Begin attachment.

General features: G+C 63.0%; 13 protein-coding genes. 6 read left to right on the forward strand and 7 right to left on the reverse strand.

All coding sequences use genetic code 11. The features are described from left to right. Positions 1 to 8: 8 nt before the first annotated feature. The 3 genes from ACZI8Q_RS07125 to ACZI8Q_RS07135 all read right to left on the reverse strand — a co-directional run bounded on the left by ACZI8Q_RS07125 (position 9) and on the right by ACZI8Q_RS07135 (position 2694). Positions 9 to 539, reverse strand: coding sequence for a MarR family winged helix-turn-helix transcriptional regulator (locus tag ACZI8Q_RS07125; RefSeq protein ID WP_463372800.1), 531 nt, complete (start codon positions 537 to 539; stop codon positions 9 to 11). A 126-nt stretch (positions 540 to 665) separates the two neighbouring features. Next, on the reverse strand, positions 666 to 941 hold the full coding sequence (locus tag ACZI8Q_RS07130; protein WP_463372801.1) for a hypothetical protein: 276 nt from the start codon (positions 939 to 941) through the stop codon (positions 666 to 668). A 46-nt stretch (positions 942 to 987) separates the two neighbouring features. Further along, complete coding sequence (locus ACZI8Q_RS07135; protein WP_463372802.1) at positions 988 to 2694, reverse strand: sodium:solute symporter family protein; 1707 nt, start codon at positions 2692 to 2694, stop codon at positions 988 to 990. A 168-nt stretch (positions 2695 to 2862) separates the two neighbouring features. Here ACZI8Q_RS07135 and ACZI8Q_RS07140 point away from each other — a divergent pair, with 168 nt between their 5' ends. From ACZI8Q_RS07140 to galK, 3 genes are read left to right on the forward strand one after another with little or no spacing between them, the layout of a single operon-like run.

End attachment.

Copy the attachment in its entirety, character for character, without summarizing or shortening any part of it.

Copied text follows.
General features: G+C 63.0%; 13 protein-coding genes. 6 read left to right on the forward strand and 7 right to left on the reverse strand.

All coding sequences use genetic code 11. The features are described from left to right. Positions 1 to 8: 8 nt before the first annotated feature. The 3 genes from ACZI8Q_RS07125 to ACZI8Q_RS07135 all read right to left on the reverse strand — a co-directional run bounded on the left by ACZI8Q_RS07125 (position 9) and on the right by ACZI8Q_RS07135 (position 2694). Positions 9 to 539, reverse strand: coding sequence for a MarR family winged helix-turn-helix transcriptional regulator (locus tag ACZI8Q_RS07125; RefSeq protein ID WP_463372800.1), 531 nt, complete (start codon positions 537 to 539; stop codon positions 9 to 11). A 126-nt stretch (positions 540 to 665) separates the two neighbouring features. Next, on the reverse strand, positions 666 to 941 hold the full coding sequence (locus tag ACZI8Q_RS07130; protein WP_463372801.1) for a hypothetical protein: 276 nt from the start codon (positions 939 to 941) through the stop codon (positions 666 to 668). A 46-nt stretch (positions 942 to 987) separates the two neighbouring features. Further along, complete coding sequence (locus ACZI8Q_RS07135; protein WP_463372802.1) at positions 988 to 2694, reverse strand: sodium:solute symporter family protein; 1707 nt, start codon at positions 2692 to 2694, stop codon at positions 988 to 990. A 168-nt stretch (positions 2695 to 2862) separates the two neighbouring features. Here ACZI8Q_RS07135 and ACZI8Q_RS07140 point away from each other — a divergent pair, with 168 nt between their 5' ends. From ACZI8Q_RS07140 to galK, 3 genes are read left to right on the forward strand one after another with little or no spacing between them, the layout of a single operon-like run.